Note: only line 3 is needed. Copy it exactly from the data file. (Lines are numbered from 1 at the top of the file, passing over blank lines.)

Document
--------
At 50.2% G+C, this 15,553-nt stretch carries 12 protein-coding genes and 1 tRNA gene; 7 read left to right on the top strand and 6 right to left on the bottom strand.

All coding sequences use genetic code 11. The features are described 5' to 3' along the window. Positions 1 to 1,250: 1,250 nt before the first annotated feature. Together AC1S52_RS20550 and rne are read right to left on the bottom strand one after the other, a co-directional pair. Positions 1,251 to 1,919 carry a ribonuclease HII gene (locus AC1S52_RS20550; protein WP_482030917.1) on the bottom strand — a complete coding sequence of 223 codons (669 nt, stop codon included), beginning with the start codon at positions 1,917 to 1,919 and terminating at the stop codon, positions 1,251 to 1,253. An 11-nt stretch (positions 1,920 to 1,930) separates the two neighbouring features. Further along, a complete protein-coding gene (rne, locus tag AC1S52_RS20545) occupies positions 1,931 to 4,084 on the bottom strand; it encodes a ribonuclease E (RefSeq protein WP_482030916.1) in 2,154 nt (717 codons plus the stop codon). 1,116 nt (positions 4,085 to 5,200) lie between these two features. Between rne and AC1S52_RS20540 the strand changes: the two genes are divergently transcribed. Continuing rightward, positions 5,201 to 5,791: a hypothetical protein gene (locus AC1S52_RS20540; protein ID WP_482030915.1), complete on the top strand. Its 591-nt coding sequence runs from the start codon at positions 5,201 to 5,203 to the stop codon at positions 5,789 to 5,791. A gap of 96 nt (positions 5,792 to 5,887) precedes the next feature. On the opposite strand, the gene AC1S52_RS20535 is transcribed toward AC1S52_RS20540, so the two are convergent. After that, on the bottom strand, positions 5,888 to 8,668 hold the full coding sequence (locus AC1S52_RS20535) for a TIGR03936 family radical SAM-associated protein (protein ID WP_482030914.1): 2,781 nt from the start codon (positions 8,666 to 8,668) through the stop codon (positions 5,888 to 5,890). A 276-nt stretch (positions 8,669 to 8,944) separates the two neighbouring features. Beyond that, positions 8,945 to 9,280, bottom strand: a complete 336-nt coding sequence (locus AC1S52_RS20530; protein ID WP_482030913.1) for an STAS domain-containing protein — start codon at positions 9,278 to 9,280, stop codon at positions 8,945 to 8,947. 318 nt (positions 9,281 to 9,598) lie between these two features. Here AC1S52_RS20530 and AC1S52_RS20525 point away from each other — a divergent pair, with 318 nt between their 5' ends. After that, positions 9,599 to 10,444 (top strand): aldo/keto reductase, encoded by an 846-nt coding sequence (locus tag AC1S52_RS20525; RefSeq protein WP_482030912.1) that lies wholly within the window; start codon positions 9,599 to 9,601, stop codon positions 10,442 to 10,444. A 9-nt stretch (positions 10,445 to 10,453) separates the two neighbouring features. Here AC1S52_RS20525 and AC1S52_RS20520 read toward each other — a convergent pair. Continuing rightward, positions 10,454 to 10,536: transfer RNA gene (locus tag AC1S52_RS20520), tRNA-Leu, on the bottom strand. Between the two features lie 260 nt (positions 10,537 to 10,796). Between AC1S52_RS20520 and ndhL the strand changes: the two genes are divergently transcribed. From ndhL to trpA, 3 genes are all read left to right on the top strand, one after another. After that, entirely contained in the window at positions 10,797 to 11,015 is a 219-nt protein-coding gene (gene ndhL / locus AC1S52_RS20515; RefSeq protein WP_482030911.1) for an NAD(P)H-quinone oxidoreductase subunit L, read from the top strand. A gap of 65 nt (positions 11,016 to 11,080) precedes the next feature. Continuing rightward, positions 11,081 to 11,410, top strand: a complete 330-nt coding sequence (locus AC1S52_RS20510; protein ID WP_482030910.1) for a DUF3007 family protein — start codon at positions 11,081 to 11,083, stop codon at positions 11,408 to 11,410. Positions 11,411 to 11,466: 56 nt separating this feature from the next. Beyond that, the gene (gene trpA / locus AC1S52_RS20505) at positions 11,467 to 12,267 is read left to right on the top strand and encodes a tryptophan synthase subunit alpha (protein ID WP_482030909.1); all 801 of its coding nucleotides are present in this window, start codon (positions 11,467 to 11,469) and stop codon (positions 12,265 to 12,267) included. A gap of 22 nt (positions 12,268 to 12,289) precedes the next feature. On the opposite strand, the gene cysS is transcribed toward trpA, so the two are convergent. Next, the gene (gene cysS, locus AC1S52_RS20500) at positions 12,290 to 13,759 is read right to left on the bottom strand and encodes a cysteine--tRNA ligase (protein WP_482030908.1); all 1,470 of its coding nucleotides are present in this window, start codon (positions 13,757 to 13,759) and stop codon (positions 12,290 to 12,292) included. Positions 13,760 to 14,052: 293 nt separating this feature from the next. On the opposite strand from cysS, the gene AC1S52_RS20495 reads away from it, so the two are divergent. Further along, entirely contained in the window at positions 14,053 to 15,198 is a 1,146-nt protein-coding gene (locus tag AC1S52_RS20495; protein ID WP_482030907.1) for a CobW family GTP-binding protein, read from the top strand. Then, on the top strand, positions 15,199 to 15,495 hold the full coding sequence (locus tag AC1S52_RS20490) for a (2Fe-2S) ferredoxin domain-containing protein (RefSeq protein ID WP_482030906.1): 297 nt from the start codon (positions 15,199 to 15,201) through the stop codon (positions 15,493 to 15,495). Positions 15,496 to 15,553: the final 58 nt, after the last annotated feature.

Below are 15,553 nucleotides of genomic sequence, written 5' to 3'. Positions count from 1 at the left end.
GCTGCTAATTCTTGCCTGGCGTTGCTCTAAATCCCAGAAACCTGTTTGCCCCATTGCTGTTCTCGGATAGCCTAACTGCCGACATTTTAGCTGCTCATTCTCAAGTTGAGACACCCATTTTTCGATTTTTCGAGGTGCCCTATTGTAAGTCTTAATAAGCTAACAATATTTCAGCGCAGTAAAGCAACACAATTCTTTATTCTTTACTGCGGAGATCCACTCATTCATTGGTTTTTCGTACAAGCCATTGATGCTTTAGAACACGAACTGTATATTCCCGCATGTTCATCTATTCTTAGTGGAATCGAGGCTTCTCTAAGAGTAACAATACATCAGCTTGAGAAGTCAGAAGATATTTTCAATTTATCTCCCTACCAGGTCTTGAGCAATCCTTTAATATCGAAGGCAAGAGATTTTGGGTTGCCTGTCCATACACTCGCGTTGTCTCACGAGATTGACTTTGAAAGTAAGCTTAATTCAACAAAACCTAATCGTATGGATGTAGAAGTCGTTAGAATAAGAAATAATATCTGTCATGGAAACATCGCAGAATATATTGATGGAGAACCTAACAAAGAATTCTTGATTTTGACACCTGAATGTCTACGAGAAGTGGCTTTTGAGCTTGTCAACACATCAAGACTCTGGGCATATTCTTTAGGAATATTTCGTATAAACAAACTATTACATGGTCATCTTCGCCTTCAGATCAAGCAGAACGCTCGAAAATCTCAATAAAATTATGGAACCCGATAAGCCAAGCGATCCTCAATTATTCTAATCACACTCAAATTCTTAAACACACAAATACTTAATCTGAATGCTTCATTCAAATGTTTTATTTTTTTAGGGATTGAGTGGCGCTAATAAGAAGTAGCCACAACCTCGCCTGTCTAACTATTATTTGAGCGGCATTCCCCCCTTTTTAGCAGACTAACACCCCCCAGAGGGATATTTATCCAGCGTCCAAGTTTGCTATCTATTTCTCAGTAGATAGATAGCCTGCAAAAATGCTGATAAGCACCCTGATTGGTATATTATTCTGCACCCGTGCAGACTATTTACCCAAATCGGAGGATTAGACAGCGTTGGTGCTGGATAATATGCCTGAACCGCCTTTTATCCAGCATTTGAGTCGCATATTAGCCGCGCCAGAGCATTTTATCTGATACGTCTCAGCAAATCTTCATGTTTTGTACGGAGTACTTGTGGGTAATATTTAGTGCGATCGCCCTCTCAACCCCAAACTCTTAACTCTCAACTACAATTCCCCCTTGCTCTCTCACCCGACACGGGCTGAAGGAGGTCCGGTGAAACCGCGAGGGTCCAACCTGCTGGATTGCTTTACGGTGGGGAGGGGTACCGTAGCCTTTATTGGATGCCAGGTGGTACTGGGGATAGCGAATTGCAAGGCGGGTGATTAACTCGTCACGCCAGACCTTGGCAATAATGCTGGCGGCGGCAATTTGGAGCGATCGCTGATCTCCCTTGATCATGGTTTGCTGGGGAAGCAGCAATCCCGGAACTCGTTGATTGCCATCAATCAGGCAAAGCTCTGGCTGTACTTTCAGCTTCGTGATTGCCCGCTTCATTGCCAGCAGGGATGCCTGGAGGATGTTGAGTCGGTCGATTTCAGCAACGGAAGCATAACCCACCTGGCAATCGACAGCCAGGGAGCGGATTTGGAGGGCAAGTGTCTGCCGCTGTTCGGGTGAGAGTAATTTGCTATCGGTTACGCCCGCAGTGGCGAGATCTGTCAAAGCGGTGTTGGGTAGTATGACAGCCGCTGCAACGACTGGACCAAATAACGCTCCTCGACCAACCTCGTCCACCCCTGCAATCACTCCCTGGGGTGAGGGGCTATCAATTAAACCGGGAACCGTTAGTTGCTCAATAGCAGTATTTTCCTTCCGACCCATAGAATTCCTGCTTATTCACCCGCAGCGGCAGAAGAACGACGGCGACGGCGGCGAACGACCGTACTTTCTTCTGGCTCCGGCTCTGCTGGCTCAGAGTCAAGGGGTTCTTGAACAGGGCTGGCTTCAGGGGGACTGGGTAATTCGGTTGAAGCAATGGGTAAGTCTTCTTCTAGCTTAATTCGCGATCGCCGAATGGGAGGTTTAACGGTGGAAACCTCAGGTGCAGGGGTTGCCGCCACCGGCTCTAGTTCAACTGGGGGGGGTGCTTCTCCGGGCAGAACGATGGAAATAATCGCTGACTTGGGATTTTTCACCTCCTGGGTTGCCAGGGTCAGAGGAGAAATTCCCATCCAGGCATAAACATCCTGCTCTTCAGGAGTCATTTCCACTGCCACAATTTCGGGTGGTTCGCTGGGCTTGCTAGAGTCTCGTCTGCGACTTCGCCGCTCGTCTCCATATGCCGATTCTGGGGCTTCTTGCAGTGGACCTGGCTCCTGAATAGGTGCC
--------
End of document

Below are 15,553 nucleotides of genomic sequence, written 5' to 3'. Positions count from 1 at the left end.